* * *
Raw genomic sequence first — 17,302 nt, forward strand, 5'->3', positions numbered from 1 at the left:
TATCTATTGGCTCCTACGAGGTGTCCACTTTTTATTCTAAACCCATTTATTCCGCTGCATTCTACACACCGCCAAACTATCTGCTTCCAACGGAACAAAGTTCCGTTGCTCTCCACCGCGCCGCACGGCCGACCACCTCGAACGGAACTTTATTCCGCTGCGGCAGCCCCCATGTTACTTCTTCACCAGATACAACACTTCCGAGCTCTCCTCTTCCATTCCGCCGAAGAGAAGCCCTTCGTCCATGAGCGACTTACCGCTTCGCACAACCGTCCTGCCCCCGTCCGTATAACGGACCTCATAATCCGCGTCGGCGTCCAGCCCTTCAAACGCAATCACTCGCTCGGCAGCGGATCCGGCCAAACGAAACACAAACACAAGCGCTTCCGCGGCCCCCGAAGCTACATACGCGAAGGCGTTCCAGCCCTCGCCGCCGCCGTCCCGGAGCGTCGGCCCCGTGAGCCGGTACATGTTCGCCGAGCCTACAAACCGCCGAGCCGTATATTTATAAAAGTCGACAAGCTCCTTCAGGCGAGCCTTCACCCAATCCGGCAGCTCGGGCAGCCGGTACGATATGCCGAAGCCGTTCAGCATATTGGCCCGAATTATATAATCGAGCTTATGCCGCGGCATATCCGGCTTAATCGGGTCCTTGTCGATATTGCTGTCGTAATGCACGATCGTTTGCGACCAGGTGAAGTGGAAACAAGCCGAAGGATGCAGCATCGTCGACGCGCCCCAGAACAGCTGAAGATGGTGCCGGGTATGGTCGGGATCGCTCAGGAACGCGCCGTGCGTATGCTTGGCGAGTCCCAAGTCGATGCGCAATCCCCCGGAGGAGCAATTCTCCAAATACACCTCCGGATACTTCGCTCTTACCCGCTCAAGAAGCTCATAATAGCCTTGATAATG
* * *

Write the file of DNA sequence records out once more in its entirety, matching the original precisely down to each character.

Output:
Raw genomic sequence first — 17,302 nt, forward strand, 5'->3', positions numbered from 1 at the left:
TATCTATTGGCTCCTACGAGGTGTCCACTTTTTATTCTAAACCCATTTATTCCGCTGCATTCTACACACCGCCAAACTATCTGCTTCCAACGGAACAAAGTTCCGTTGCTCTCCACCGCGCCGCACGGCCGACCACCTCGAACGGAACTTTATTCCGCTGCGGCAGCCCCCATGTTACTTCTTCACCAGATACAACACTTCCGAGCTCTCCTCTTCCATTCCGCCGAAGAGAAGCCCTTCGTCCATGAGCGACTTACCGCTTCGCACAACCGTCCTGCCCCCGTCCGTATAACGGACCTCATAATCCGCGTCGGCGTCCAGCCCTTCAAACGCAATCACTCGCTCGGCAGCGGATCCGGCCAAACGAAACACAAACACAAGCGCTTCCGCGGCCCCCGAAGCTACATACGCGAAGGCGTTCCAGCCCTCGCCGCCGCCGTCCCGGAGCGTCGGCCCCGTGAGCCGGTACATGTTCGCCGAGCCTACAAACCGCCGAGCCGTATATTTATAAAAGTCGACAAGCTCCTTCAGGCGAGCCTTCACCCAATCCGGCAGCTCGGGCAGCCGGTACGATATGCCGAAGCCGTTCAGCATATTGGCCCGAATTATATAATCGAGCTTATGCCGCGGCATATCCGGCTTAATCGGGTCCTTGTCGATATTGCTGTCGTAATGCACGATCGTTTGCGACCAGGTGAAGTGGAAACAAGCCGAAGGATGCAGCATCGTCGACGCGCCCCAGAACAGCTGAAGATGGTGCCGGGTATGGTCGGGATCGCTCAGGAACGCGCCGTGCGTATGCTTGGCGAGTCCCAAGTCGATGCGCAATCCCCCGGAGGAGCAATTCTCCAAATACACCTCCGGATACTTCGCTCTTACCCGCTCAAGAAGCTCATAATAGCCTTGATAATG